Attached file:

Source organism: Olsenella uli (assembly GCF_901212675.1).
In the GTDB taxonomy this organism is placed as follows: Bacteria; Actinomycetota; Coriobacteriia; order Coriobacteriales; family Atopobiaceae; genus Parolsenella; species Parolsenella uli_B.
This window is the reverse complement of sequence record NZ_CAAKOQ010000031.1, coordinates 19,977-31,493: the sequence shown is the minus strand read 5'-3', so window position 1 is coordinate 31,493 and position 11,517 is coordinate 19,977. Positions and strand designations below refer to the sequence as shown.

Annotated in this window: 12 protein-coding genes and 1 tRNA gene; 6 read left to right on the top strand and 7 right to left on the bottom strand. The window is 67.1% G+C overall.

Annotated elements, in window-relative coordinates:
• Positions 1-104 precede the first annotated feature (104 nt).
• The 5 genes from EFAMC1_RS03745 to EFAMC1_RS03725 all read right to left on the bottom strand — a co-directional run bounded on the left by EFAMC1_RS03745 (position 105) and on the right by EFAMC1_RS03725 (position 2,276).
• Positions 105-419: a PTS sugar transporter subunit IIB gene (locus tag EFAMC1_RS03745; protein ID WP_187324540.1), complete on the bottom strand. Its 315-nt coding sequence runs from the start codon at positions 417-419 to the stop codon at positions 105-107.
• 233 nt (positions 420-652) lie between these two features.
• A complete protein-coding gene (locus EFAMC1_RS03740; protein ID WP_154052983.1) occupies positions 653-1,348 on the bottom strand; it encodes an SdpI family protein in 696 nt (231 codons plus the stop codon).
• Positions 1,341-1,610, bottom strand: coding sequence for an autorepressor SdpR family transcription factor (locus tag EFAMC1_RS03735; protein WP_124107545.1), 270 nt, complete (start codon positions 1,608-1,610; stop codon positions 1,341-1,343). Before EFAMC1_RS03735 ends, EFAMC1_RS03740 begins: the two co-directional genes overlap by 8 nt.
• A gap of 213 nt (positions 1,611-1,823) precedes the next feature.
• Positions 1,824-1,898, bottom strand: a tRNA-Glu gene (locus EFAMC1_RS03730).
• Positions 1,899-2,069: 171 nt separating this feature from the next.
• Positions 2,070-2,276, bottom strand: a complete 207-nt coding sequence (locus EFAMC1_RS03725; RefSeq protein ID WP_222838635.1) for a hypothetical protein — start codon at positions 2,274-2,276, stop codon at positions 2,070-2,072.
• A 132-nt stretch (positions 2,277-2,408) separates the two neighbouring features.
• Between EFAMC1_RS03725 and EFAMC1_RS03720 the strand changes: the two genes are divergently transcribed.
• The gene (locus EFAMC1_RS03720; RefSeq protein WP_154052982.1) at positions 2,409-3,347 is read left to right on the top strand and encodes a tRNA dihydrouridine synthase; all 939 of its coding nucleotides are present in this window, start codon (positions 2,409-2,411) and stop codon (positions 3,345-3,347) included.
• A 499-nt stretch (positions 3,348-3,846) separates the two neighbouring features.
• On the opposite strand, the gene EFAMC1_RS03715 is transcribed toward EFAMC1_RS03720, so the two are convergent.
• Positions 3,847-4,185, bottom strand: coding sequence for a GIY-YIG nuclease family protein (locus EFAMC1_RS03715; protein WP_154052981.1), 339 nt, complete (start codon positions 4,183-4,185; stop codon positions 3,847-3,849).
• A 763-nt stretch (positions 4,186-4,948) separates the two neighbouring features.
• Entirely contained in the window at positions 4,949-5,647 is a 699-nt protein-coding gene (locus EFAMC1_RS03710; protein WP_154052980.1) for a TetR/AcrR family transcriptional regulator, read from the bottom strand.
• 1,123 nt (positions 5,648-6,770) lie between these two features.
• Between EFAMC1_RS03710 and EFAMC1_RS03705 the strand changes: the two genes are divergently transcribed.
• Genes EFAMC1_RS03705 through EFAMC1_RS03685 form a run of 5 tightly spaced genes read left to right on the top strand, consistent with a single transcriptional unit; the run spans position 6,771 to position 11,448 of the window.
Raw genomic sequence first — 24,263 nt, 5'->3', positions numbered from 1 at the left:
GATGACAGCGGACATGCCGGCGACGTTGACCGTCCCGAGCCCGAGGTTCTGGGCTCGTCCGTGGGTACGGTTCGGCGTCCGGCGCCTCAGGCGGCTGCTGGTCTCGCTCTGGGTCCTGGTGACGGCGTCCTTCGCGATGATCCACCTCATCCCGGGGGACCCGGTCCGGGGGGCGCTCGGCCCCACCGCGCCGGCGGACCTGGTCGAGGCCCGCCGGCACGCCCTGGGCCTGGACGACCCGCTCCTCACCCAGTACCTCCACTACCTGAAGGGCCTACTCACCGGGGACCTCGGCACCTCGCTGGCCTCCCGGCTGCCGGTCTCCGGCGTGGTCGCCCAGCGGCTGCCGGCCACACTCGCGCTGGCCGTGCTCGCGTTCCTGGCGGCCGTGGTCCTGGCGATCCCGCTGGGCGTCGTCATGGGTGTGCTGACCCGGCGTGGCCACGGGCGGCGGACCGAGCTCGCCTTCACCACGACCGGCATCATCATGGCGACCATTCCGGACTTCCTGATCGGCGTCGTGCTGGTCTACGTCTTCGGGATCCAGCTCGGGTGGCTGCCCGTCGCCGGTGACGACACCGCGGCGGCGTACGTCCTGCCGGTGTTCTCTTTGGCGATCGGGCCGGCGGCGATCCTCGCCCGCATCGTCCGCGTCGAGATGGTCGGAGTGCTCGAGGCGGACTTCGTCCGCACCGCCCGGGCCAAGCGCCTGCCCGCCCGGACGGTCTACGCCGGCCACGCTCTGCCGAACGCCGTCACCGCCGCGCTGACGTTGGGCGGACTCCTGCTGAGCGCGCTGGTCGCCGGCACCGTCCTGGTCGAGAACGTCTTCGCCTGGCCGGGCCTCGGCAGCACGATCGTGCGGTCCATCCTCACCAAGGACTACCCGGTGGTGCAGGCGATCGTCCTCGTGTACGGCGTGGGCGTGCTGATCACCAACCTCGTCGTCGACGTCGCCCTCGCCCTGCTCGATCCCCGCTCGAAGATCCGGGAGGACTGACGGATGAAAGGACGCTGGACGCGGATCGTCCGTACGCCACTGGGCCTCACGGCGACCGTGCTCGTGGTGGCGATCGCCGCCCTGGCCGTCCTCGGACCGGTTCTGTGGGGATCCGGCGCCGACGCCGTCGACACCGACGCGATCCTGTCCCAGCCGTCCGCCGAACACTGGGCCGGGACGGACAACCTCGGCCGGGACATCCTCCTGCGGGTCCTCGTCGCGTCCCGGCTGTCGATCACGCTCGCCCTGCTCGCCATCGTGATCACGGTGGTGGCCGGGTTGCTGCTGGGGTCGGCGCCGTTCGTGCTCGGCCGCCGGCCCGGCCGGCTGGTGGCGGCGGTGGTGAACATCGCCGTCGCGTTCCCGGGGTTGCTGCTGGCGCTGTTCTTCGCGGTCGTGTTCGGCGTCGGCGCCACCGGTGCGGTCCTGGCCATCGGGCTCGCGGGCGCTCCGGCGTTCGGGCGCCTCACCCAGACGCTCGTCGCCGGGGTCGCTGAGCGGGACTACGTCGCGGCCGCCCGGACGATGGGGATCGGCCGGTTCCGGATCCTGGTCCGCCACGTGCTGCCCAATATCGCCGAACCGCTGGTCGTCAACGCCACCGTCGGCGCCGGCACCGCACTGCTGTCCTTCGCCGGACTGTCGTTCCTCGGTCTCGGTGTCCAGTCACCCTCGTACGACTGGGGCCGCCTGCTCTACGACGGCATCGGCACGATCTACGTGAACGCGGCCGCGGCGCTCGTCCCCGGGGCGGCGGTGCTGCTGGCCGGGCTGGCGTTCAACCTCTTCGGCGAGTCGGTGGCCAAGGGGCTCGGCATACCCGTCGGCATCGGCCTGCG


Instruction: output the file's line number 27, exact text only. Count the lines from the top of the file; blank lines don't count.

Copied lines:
Raw genomic sequence first — 24,263 nt, 5'->3', positions numbered from 1 at the left: